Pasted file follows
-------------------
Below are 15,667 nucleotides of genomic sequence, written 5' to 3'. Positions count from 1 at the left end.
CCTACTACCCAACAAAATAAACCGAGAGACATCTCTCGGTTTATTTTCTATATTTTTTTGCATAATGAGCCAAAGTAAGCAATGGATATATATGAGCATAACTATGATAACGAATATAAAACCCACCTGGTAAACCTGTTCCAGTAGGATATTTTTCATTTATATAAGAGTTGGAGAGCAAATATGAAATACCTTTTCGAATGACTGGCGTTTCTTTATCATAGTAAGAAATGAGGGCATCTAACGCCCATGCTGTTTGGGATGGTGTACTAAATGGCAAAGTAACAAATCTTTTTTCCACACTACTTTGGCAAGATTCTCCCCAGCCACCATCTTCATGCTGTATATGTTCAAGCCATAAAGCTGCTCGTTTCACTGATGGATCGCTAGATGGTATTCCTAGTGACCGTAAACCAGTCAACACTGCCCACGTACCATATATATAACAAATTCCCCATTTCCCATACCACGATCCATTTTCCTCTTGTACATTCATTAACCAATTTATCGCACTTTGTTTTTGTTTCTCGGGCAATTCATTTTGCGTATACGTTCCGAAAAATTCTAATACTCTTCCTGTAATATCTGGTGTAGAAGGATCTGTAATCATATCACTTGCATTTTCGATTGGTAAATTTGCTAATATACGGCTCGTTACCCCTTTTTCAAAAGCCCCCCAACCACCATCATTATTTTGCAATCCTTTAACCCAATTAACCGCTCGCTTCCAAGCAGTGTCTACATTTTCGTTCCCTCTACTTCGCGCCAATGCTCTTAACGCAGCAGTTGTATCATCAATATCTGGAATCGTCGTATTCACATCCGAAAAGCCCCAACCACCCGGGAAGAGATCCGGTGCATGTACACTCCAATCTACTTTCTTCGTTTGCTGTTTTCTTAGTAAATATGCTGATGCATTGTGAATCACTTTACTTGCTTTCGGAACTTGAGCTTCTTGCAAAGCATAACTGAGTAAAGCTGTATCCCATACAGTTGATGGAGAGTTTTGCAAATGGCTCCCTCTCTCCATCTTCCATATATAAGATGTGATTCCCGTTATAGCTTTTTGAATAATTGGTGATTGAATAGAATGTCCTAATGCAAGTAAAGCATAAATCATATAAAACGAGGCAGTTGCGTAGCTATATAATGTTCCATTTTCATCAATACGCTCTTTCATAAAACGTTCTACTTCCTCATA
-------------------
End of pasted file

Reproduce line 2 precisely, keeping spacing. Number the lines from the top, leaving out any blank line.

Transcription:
CCTACTACCCAACAAAATAAACCGAGAGACATCTCTCGGTTTATTTTCTATATTTTTTTGCATAATGAGCCAAAGTAAGCAATGGATATATATGAGCATAACTATGATAACGAATATAAAACCCACCTGGTAAACCTGTTCCAGTAGGATATTTTTCATTTATATAAGAGTTGGAGAGCAAATATGAAATACCTTTTCGAATGACTGGCGTTTCTTTATCATAGTAAGAAATGAGGGCATCTAACGCCCATGCTGTTTGGGATGGTGTACTAAATGGCAAAGTAACAAATCTTTTTTCCACACTACTTTGGCAAGATTCTCCCCAGCCACCATCTTCATGCTGTATATGTTCAAGCCATAAAGCTGCTCGTTTCACTGATGGATCGCTAGATGGTATTCCTAGTGACCGTAAACCAGTCAACACTGCCCACGTACCATATATATAACAAATTCCCCATTTCCCATACCACGATCCATTTTCCTCTTGTACATTCATTAACCAATTTATCGCACTTTGTTTTTGTTTCTCGGGCAATTCATTTTGCGTATACGTTCCGAAAAATTCTAATACTCTTCCTGTAATATCTGGTGTAGAAGGATCTGTAATCATATCACTTGCATTTTCGATTGGTAAATTTGCTAATATACGGCTCGTTACCCCTTTTTCAAAAGCCCCCCAACCACCATCATTATTTTGCAATCCTTTAACCCAATTAACCGCTCGCTTCCAAGCAGTGTCTACATTTTCGTTCCCTCTACTTCGCGCCAATGCTCTTAACGCAGCAGTTGTATCATCAATATCTGGAATCGTCGTATTCACATCCGAAAAGCCCCAACCACCCGGGAAGAGATCCGGTGCATGTACACTCCAATCTACTTTCTTCGTTTGCTGTTTTCTTAGTAAATATGCTGATGCATTGTGAATCACTTTACTTGCTTTCGGAACTTGAGCTTCTTGCAAAGCATAACTGAGTAAAGCTGTATCCCATACAGTTGATGGAGAGTTTTGCAAATGGCTCCCTCTCTCCATCTTCCATATATAAGATGTGATTCCCGTTATAGCTTTTTGAATAATTGGTGATTGAATAGAATGTCCTAATGCAAGTAAAGCATAAATCATATAAAACGAGGCAGTTGCGTAGCTATATAATGTTCCATTTTCATCAATACGCTCTTTCATAAAACGTTCTACTTCCTCATA